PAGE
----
US 3088379 A
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y 1963 B. L. DICKINSON ETAL 3,088,379
METHOD FOR APPLICATION OF TEAR TAPE Filed April 15, 1959 POLYETHYLENE FILM SUPPLY ROLL POLYETHYELENE FILM 26 ovERwRAF POLYETHYLENE FILM 26 TEAR cums WRAP INVENTORS BARRY L. DICKINSON TEAR TAPE DONALD R. CONNOR A 7' TORNE Y United States Patent 3,088,379 METHOD FOR APPLICATION OF TEAR TAPE Barry L. Dickinson, New Brunswick, and Donald R. Connor, South Bound Brook, N.J., asslgnors to Union Carbide Corporation, a corporation of New York Filed Apr. 13, 1959, Ser. No. 805,776 8 Claims. (Cl. 93-1) This invention relates to tear tapes for polyethylene film and method for applying tear tapes to polyethylene film and, more particularly, to heat scalable tear tapes for polyethylene film overwrap and method for applying such tear tape to such overwrap film. The invention also relates to polyethylene film overwrap readily removable by means of a heat scalable tear tape.
The use of an attractive and glossy, moisture impermeable, overwrap on packages is widely practiced in the packaging industry. The advent of cellulosic films, particularly cellophane, made possible a host of new packaging techniques which increased the reliability and de sirability of a wide variety of packaged consumer goods, particularly cigarettes, cigars, candy and dairy perishables, and stimulated retail sales thereof. It was early found, however, that the very toughness of the cellulosic film which afforded protection caused difficulties in unwrapping which slowed consumer acceptance of the overwrapped packages. Numerous ideas to eliminate the problem were conceived. Many patents relating to means for overcoming unwrapping difficulties encountered with cellulosic film overwrap were issued. Most of the means suggested centered about the use of a tear tape" or tear string usually cellulosic or fibrous in nature, embedded in, or solvent bonded to the cellulosic film substrate which, when pulled by means of a projecting tab, sheared the portion of the film adjacent the tear tape and facilitated the removal of the film overwrap. These methods exploited an inherent tendency in cellulosic film to tear straight once shear was begun.
Hardly had the problem of removing cellulosic film overwrap been solved when new overwrapping and packaging materials, notably thermoplastic films, became known and created new problems. One of the most versatile of the thermoplastic films and one of the most advantageous for packaging overwrap is polyethylene film. A difficulty which has heretofore prevented complete acceptance of polyethylene film, however, is the absence in the art of a successful method of achieving rapid and neat opening of polyethylene film wrapped and overwrapped packages. Polyethylene film is more extensible than cellulosic film and hence does not shear uniformly with known tear tapes and tear tape methods. Whereas cellulosic film shears equally well in any direction and leaves smooth edges on the sides of the tear, polyethylene film shears irregularly, alternately tearing and stretching. resulting in a non uniformly serrated edge characterized by peaks of badly stretched film and uneven valleys of smoothly sheared film. Adaptation of old techniques successful with cellulosics has proved unsatisfactory. For example, cellulosic film tear tapes have been generally located on the inner surface of the film, i.e., that surface adjacent the wrapped article, with only a tab exposed for grasping and pulling to shear the overwrapped material. Although inwardly facing tear tape location is completely successful with cellulosic film overwrap, it has been found that polyethylene film, due to greater toughness and an inherent extensibility, shears very irregularly when a tear tape is pulled therethrough at a slow rate and only slightly better with a rapid tearing rate. With known tear tapes and tear tape methods, very jagged and unsightly tears across the polyethylene film are obtained.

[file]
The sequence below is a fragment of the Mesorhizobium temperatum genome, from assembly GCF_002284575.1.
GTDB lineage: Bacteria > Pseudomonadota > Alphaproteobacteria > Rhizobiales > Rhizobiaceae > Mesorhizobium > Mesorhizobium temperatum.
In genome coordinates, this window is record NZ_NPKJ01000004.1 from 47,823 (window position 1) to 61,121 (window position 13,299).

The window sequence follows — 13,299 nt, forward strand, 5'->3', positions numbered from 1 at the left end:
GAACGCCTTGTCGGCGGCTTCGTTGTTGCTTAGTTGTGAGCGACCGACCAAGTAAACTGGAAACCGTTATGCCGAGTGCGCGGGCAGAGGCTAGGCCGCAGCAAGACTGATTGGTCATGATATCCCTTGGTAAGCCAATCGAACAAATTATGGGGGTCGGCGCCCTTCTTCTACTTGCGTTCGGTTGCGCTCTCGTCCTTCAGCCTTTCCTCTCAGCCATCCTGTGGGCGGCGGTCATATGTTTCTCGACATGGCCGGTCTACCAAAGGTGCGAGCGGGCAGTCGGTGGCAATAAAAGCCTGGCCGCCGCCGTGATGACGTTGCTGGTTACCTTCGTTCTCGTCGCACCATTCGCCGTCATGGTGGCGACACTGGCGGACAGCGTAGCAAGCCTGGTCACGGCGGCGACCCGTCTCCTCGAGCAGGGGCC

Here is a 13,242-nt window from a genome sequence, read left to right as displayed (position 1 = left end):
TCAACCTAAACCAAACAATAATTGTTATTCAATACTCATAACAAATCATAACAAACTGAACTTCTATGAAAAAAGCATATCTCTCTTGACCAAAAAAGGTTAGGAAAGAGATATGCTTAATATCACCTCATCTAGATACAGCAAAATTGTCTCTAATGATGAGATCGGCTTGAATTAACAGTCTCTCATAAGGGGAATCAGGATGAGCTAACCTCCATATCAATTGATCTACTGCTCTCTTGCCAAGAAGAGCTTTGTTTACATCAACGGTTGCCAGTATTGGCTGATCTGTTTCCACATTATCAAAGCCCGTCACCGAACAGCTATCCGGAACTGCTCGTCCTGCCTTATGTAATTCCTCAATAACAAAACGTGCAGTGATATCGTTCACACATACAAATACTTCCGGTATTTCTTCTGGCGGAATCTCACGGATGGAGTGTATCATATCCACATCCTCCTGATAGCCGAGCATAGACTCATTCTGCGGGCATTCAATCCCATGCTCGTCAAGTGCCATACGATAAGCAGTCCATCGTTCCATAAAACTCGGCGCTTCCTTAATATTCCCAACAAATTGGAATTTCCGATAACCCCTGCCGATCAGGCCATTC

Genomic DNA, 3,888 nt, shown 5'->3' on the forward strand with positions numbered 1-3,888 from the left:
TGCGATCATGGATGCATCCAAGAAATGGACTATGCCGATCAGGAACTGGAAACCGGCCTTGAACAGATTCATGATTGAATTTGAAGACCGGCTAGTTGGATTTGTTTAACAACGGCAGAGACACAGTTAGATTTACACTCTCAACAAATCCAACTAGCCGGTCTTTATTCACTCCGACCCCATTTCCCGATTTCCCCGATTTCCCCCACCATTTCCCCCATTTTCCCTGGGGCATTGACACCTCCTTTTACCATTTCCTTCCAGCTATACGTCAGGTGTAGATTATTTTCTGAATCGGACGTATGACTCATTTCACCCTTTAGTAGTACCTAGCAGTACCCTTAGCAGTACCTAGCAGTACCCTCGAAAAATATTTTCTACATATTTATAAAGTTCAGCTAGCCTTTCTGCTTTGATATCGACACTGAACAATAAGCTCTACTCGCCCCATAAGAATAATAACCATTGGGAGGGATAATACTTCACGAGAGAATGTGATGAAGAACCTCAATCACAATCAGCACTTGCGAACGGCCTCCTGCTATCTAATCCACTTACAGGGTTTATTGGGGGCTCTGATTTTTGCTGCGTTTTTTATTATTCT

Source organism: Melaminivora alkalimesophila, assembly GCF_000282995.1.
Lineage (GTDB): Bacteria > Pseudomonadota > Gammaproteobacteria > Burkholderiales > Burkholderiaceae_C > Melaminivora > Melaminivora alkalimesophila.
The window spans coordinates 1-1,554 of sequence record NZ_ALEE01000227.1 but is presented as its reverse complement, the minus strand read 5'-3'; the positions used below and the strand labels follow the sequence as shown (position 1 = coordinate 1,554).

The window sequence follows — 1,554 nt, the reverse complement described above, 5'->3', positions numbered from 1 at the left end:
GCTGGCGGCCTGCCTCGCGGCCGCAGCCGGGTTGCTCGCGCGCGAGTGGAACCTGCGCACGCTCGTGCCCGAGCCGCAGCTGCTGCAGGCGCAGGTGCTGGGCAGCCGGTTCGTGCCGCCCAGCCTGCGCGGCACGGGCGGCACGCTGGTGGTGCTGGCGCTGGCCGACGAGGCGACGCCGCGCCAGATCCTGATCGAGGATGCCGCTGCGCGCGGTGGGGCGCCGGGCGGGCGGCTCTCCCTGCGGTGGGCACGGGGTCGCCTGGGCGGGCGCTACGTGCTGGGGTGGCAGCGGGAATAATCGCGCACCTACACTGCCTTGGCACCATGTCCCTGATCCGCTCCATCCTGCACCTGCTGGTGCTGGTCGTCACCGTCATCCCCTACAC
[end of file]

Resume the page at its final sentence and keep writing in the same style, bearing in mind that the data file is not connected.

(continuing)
Bonding of tear tapes or strips to cellulosic film is genice crally accomplished by the use of solvent adhesives which soften the cellulosic film surface and enable development of a strong bond with the tear tape although weakening the film. The well-known resistance of polyethylene to most common solvents, however, has prevented achieving a bond of sufiicient strength with conventional adhesive bonding techniques.
Because presently known methods of bonding tear tapes to film are unsuited to polyethylene film, it has been suggested as an alternative to tear tapes for polyethylene to employ peelable polyethylene films or perforated polyethylene films to enable rapid opening of the overwrap. These techniques, however, reduce the strength and the prolectiveness of the polyethylene film and hence are disadvantageous and undesirable.
It is an object, therefore, of our invention to provide a method for opening polyethylene film wrapped articles neatly and easily.